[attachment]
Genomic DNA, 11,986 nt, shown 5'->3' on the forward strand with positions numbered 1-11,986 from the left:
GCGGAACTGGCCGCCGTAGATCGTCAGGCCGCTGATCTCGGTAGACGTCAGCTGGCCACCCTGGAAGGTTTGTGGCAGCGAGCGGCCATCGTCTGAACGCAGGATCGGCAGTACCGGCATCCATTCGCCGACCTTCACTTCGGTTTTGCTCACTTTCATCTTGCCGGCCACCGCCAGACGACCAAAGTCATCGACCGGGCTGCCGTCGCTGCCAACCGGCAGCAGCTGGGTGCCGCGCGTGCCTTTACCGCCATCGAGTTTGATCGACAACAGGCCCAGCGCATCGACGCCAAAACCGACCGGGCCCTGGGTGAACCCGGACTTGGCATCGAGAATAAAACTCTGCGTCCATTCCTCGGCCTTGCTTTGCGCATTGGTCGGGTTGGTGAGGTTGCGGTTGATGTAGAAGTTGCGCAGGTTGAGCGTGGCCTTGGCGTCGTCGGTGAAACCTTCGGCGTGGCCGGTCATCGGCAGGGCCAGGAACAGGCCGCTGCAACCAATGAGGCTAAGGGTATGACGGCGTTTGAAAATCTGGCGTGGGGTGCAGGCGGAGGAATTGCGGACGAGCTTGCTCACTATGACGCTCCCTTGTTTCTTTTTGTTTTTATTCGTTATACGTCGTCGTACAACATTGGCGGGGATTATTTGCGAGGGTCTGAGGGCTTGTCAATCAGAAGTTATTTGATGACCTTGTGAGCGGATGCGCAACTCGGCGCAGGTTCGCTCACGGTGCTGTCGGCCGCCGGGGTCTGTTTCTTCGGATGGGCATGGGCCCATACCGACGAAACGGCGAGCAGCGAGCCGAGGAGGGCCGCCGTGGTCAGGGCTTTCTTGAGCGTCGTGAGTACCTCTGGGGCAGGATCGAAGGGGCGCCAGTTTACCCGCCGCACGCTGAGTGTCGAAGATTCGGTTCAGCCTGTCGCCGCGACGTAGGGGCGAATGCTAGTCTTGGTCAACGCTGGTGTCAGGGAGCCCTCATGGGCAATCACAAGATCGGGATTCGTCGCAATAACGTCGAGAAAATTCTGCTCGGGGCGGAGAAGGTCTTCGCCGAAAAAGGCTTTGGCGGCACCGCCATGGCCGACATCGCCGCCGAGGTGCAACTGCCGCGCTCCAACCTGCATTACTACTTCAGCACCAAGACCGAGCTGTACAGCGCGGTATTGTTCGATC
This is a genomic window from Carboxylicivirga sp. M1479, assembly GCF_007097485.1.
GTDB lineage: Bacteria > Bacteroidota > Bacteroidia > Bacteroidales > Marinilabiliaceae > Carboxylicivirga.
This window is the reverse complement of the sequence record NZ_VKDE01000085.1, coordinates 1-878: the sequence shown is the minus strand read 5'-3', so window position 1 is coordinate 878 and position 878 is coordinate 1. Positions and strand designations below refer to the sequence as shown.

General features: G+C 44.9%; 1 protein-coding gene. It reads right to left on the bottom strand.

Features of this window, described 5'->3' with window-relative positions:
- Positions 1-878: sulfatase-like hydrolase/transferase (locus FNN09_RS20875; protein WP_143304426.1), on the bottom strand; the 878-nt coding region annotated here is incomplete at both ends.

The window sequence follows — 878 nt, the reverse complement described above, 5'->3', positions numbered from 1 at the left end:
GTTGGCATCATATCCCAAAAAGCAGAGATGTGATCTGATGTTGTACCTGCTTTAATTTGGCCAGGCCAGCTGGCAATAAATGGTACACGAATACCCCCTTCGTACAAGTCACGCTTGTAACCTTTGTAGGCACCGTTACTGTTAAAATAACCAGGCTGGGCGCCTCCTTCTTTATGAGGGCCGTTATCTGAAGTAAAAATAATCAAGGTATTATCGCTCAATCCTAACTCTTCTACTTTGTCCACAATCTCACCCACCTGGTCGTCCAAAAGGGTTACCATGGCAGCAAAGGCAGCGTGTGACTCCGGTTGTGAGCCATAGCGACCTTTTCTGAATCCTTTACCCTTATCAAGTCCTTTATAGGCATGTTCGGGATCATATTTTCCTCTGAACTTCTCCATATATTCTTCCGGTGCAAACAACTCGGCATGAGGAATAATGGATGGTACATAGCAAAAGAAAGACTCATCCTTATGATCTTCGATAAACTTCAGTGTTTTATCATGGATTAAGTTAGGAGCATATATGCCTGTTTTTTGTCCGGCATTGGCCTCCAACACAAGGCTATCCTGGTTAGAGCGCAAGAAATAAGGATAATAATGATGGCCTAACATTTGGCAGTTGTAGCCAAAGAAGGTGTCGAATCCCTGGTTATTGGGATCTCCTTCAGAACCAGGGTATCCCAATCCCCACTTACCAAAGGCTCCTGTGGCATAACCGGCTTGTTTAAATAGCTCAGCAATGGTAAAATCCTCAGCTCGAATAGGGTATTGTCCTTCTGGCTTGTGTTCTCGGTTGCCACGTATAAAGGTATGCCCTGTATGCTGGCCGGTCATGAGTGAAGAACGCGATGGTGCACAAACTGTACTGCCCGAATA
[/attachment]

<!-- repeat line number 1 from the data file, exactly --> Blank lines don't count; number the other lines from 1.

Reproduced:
Genomic DNA, 11,986 nt, shown 5'->3' on the forward strand with positions numbered 1-11,986 from the left: